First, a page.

Obviously if you’re doing a small mom and pop shop you are either going to put your own money into the company or you’re going to go to the bank. Those businesses are built for cash flow, usually to the owners. Sometimes family businesses do take in other investors and usually for that there’s a big class of companies you would do that with to get cash flow.
So then the next thing up is to build the business and there is a possibility to sell this business over time, but you still might have different paths of funding. You could have your own money, bank money, money from friends and family, you could have venture money. Let’s say that’s the menu of options. Venture is the most aggressive. Venture is for the person who wants to access as many things, as many people, as many resources as possible to try and do something out of the box, and different, and has big ambitions about it.
It kind of annoyed me at first, but we are always looking for something that can be a billion dollar business. ‘Billion’ has just been the word that people throw out there but the real meaning is a big business that warrants going public. Those are the kinds of businesses that the venture capital ecosystem are set-up to invest in and fund.
We are doing the early stage investing which is everything from meeting people with a business idea and ideating on it with them, maybe giving them a little bit of money to continue on with their thought process and start proving some of it out, to someone who already has a business up and running. Maybe they are doing a couple million dollars in sales and now they want to get some money because they want to hire a team, they want more inventory, they want to hire engineers to build a product. So that kind of the stage.
Then the next stage of that is a little more money to prove out another layer of the business model, the metrics, before you can say I have a foundation of a business and then you are getting expansion capital or growth capital. So those are the different ways of doing it.
It didn’t take long to figure out that I’m actually closer to the customer. The rise of the mall unlocked a whole new bracket of spending, largely with teens. Suddenly there was this place where parents could drop their kids off at the mall with 20 bucks. And if you think about a lot of teens at the mall with twenty bucks itching to spend it that’s a lot of money.
So what made you decide to go out on your own?
That decision happened over a period of time. I got started in Montgomery Securities covering retail stock when it was a couple of years into the cycle of malls really coming up across the country.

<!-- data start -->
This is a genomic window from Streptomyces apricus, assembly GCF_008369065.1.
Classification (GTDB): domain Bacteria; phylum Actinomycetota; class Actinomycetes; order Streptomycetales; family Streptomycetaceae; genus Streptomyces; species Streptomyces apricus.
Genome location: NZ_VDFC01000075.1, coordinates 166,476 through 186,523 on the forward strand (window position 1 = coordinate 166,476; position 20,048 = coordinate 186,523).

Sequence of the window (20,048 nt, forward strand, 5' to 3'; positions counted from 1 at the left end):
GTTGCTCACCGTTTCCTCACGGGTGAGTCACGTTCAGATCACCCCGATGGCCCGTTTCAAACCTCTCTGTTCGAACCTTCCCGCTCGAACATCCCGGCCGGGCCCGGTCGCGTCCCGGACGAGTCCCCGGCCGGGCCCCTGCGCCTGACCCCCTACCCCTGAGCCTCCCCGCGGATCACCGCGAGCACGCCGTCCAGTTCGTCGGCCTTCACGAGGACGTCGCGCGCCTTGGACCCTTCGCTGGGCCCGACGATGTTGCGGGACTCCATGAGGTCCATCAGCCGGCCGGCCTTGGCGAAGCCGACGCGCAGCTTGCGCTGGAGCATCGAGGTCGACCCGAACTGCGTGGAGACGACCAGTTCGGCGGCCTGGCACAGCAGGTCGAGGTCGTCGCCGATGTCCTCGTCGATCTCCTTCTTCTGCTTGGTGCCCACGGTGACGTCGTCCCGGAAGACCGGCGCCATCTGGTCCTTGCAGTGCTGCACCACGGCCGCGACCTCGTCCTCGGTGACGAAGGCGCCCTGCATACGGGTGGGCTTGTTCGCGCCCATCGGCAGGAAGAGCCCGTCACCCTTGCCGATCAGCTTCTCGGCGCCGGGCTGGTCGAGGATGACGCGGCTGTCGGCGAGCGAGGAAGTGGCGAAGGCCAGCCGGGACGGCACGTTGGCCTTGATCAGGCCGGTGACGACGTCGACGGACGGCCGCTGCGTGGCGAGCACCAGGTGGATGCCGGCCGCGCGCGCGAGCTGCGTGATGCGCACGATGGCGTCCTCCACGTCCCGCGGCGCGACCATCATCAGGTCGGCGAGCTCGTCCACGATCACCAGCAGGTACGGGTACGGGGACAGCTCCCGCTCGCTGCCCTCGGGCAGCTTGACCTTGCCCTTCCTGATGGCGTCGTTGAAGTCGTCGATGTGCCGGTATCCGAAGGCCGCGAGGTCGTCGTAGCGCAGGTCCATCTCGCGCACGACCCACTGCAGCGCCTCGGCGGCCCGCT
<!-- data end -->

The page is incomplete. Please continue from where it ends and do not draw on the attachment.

And did you continue on with retail because it was how you started when you were doing auditing?
No. So when I got to Montgomery Securities I got a job as an equity research analyst covering real estate. It was the only job that was available. This was 1997 before the market got crazy. There was no hiring, it was the only job available and I wanted to go there because it was the best place to work in town and I thought I could learn from good people. But the minute I got there I was like I don’t want to stay in real estate and I started looking around to see – where are my people?
So I got a job in the retail group. It was one of those moments where I had just got out of school. I was twenty, so I was younger than most people working and everyone’s got experience and I’m brand new at this. What could I do that would be contributory or different? It didn’t take long to figure out that I’m actually closer to the customer. The rise of the mall unlocked a whole new bracket of spending, largely with teens. Suddenly there was this place where parents could drop their kids off at the mall with 20 bucks. And if you think about a lot of teens at the mall with twenty bucks itching to spend it that’s a lot of money. So people started building concepts around teens.
I started going to the mall and coming back to my team and saying “the product looks terrible” or “there was no one at the mall today.” So I ended up getting coverage and control over those teen stocks and I really enjoyed it. There was a time when there was a lot of activity happening so I got to meet entrepreneurs that were taking companies public and then I got pulled into a team to manage money in that firm because of the retail stocks I was covering. Then I was investing in retail companies.
There was a reason why I was head down. I was pretty entertained by what I was doing. It was only until the cycle had gotten to a place where it was no longer about growth. The investment thesis really became about financial engineering and cost cutting. Then I was like ‘oh, this job is not fun anymore.’ That made me take the pause and really shone a light on the reality of what I enjoyed which was the trend part of the business. The people part of the business. So I kind of thought one cycle of retailing ended, there will be another one that’s just how the world works. If I want to be part of the next cycle then I need to figure out what it means to invest in a private company. Because the next cycle will start with immature companies.